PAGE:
On October 7, 1571, a great victory over the mighty Turkish fleet was won by Catholic naval forces primarily from Spain, Venice, and Genoa under the command of Don Juan of Austria. It was the last battle at sea between "oared" ships, which featured the most powerful navy in the world, a Moslem force with between 12,000 to 15,000 Christian slaves as rowers. The patchwork team of Catholic ships was powered by the Holy Rosary of the Blessed Virgin Mary.

Knowing that the Christian forces were at a distinct material disadvantage, the holy pontiff, St. Pope Pius V called for all of Europe to pray the Rosary for victory. We know today that the victory was decisive, prevented the Islamic invasion of Europe, and evidenced the Hand of God working through Our Lady. At the hour of victory, St. Pope Pius V, who was hundreds of miles away at the Vatican, is said to have gotten up from a meeting, went over to a window, and exclaimed with supernatural radiance: "The Christian fleet is victorious!" and shed tears of thanksgiving to God.

Important and interesting fashion fact: up until the time of Pope St. Pius V, the Popes wore red, just like the Cardinals do now. Because Pope Pius was a Dominican he continued to wear a white habit. The practice has continued up until the present time though some of the Pope's accessories may be red- for example papal, camauro and shoes.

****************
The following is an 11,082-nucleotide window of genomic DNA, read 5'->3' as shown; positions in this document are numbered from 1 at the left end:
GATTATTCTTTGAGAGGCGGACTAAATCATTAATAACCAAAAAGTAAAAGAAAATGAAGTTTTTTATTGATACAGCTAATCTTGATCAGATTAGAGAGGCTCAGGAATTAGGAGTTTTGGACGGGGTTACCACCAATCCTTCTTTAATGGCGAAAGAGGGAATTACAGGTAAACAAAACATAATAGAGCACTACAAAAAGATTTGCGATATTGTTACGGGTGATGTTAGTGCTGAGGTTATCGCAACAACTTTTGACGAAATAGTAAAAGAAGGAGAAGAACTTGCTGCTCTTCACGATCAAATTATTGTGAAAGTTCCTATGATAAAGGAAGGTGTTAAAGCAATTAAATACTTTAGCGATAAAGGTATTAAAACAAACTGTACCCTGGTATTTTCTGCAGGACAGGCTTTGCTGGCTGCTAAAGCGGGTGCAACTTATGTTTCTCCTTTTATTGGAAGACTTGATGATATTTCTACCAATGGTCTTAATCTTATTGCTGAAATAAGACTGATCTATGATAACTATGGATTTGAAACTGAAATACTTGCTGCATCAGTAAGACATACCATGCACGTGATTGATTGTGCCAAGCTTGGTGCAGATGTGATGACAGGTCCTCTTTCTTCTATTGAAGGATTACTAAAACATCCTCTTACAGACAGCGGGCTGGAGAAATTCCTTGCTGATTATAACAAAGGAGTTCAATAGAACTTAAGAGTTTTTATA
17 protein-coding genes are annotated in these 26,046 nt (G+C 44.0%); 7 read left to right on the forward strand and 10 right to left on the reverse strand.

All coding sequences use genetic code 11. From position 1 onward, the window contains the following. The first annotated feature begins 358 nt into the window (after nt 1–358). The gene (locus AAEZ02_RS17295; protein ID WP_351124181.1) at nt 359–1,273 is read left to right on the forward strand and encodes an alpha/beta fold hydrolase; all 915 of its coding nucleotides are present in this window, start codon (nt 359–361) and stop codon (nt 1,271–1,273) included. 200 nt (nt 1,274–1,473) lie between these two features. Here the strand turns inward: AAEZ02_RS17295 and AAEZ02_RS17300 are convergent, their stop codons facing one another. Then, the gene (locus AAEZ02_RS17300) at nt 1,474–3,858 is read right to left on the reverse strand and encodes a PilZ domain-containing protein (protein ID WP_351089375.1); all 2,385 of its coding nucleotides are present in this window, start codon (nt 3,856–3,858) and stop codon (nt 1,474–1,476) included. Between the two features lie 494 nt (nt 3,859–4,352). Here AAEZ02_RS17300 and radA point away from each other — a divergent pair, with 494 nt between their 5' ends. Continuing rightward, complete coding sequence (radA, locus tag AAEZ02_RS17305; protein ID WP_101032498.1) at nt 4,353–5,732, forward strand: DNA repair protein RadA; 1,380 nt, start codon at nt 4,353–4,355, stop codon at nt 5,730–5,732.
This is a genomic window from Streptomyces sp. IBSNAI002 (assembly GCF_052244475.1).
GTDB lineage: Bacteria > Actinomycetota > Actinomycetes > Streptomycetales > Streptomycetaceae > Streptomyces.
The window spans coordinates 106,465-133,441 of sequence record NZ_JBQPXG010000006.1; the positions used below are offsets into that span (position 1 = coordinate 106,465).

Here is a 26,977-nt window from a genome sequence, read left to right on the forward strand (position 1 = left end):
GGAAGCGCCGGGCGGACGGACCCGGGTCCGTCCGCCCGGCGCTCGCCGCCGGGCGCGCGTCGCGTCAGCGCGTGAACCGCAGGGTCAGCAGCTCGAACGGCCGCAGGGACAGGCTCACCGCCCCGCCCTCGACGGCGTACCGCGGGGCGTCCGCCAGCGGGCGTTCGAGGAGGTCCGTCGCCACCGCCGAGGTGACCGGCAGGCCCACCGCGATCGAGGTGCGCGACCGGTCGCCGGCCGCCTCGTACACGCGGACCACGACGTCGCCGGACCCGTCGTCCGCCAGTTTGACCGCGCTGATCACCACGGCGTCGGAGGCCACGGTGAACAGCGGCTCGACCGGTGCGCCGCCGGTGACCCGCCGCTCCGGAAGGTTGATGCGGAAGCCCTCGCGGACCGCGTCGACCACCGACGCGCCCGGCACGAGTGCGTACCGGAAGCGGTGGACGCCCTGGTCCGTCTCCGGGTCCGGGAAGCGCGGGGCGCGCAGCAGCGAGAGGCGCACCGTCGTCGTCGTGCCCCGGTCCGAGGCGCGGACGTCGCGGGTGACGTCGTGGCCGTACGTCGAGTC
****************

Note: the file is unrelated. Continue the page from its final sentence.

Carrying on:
Friday, May 04, 2007

The Soul of Art

Little Holy Family by Raphael

Rome's Zenit News

Rediscovering the Soul of Art
ROME, MAY 4, 2007 (Zenit.org).- Art and architecture of today is no longer spellbinding, says an artist and art historian.

Rodolfo Papa spoke about the limitations of modern art during a recent conference at Rome's Pontifical University of the Holy Cross on "Poetics and Christianity."

Papa, a sculptor and painter, is an art history professor at the Pontifical Academy of Arts and Literature at the Pantheon, a post to which he was nominated by Pope John Paul II in 2000.

Papa told ZENIT that modern architecture and art are afflicted by "the loss of a sense of tradition and, with that, the abuse of tradition."